A three-judge’s bench of the Supreme Court in Consumer Education & Research Centre & others V Union of India[3] ruled that right to health and medical care, to protect health and vigour while in service or post-retirement, is a fundamental right of a worker under article 21, read with articles 39(e), 41, 43, 48A. All related article and fundamental rights are intended to make the life of the workman meaningful and purposeful.

The health of the worker is an integral facet of the right to life. In that case, health insurance while in service or after retirement was held to be a fundamental right, and even private industries are enjoined to provide health in insurance to the workman.

Article 23 is indirectly related to health. Article 23(1) prohibits traffic in human beings. It is well known that traffic in women leads to prostitution, which in turn is to a major factor in the spread of AIDS. Article 24 is relating to child labour it deal with “no child below the age of 14 years shall be employed to work in any factory or mine or engaged in any other hazardous employment. Thus this article directs the relevance to child health. In addition to Constitutional remedies sensitizing the relevant ordering law towards late health for all adds to the content of right to health. Legal prohibition of commercialized transplantation of human organ and effective application of the consumer protection Act to deal with deficient medical services has animated right to health.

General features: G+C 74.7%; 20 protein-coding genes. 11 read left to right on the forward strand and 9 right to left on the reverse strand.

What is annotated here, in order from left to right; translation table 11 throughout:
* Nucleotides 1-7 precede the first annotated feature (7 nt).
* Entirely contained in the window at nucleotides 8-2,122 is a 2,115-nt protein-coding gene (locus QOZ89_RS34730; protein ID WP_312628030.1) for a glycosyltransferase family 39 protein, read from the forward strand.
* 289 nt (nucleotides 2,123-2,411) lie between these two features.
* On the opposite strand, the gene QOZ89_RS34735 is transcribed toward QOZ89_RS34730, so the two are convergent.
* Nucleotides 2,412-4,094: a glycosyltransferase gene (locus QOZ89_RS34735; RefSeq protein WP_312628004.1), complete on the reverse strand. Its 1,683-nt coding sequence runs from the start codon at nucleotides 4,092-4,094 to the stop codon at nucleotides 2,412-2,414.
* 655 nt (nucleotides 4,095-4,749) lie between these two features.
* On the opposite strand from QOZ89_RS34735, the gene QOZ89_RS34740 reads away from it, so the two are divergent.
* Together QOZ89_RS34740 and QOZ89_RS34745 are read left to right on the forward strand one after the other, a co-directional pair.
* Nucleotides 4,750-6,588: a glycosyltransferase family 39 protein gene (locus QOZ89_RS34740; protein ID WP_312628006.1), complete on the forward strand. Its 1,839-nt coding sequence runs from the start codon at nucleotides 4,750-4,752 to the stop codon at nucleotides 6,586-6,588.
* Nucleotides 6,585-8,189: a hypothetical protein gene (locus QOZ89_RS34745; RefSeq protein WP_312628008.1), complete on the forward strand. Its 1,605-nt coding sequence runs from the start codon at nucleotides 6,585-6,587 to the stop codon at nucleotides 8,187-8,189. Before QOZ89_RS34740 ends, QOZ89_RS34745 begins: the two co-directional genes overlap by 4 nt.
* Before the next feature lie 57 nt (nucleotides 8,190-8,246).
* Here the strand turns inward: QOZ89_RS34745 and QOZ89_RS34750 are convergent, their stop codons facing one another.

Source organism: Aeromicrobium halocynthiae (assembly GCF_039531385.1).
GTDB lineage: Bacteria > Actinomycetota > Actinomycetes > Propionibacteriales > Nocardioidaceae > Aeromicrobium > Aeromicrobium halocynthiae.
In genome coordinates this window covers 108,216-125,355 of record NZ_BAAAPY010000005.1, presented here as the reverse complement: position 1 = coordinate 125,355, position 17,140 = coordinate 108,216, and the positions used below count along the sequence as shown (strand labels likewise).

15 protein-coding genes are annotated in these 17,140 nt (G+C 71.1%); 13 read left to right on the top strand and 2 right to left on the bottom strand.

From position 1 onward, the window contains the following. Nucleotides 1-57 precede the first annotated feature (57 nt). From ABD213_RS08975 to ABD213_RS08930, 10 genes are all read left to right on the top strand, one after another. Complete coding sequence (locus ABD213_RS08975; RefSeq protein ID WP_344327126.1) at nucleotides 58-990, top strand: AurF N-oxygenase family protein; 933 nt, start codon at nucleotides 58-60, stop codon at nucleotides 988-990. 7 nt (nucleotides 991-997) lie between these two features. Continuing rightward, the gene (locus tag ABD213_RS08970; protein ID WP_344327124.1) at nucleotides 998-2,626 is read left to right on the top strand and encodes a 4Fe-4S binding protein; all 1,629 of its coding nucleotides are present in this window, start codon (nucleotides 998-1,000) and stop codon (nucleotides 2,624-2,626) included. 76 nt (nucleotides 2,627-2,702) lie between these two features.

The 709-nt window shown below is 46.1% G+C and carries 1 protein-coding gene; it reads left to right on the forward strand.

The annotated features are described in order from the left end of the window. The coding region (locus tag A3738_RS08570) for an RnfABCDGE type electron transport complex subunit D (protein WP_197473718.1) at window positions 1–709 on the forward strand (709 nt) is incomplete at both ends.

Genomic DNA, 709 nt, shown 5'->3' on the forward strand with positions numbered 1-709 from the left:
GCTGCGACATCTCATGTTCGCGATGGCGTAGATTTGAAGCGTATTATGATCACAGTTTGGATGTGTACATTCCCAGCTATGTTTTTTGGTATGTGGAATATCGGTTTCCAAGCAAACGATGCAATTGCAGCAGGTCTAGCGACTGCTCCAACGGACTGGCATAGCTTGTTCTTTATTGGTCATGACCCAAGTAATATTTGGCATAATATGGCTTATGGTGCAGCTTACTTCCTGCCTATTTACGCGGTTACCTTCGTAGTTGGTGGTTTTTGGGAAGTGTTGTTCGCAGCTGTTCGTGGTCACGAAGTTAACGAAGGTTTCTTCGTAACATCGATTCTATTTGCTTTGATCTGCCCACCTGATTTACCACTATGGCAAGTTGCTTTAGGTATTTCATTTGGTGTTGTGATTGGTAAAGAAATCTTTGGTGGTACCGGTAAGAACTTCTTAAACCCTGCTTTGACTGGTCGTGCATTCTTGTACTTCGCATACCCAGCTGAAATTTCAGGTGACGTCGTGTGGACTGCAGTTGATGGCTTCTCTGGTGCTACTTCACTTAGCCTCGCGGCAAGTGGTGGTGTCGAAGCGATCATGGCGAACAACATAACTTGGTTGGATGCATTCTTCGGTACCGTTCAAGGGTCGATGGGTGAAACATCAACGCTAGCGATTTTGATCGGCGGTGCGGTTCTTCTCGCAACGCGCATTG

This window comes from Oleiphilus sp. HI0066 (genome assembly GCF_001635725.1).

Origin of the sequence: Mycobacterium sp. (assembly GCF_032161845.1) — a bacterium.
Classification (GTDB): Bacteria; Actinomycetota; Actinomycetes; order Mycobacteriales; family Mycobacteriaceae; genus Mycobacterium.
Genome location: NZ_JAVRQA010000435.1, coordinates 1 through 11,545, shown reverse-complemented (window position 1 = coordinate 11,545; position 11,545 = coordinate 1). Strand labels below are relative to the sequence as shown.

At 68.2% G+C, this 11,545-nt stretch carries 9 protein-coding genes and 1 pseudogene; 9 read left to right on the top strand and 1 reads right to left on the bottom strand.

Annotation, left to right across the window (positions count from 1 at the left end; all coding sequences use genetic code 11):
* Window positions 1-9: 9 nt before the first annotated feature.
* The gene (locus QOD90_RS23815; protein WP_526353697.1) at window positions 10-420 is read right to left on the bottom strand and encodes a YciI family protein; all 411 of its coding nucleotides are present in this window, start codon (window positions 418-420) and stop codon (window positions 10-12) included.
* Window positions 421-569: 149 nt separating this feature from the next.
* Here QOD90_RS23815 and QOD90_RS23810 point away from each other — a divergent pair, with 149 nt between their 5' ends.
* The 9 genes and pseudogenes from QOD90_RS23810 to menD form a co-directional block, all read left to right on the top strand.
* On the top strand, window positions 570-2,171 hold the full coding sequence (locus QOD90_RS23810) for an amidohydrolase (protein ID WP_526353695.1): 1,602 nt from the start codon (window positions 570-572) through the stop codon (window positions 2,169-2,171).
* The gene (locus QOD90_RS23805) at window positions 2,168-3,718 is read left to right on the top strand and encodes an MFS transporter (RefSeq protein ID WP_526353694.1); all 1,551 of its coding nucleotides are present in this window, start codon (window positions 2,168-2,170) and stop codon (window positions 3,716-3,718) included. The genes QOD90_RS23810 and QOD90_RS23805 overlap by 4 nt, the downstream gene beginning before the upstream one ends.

Article 25 and Article 26: Freedom to Professor Practice Religion and Freedom to manage Religious Affairs: Article 25 guarantees to every person and not a citizen of India the right to profess and practice religion and Article 26 gives special protection to religious denominations. Both can be enjoyed by any person subject to public order, morality Health and other provisions of the respective part of the Constitution.

Article 51- A: Fundamental Duties It shall be the duty of every citizen of India -To protect and improve the natural environment including forests, lakes, rivers and wildlife, and to have compassion for living creatures. It shows that every citizen is under the fundamental duty to protect and improve the natural environment since it is closely related to public health.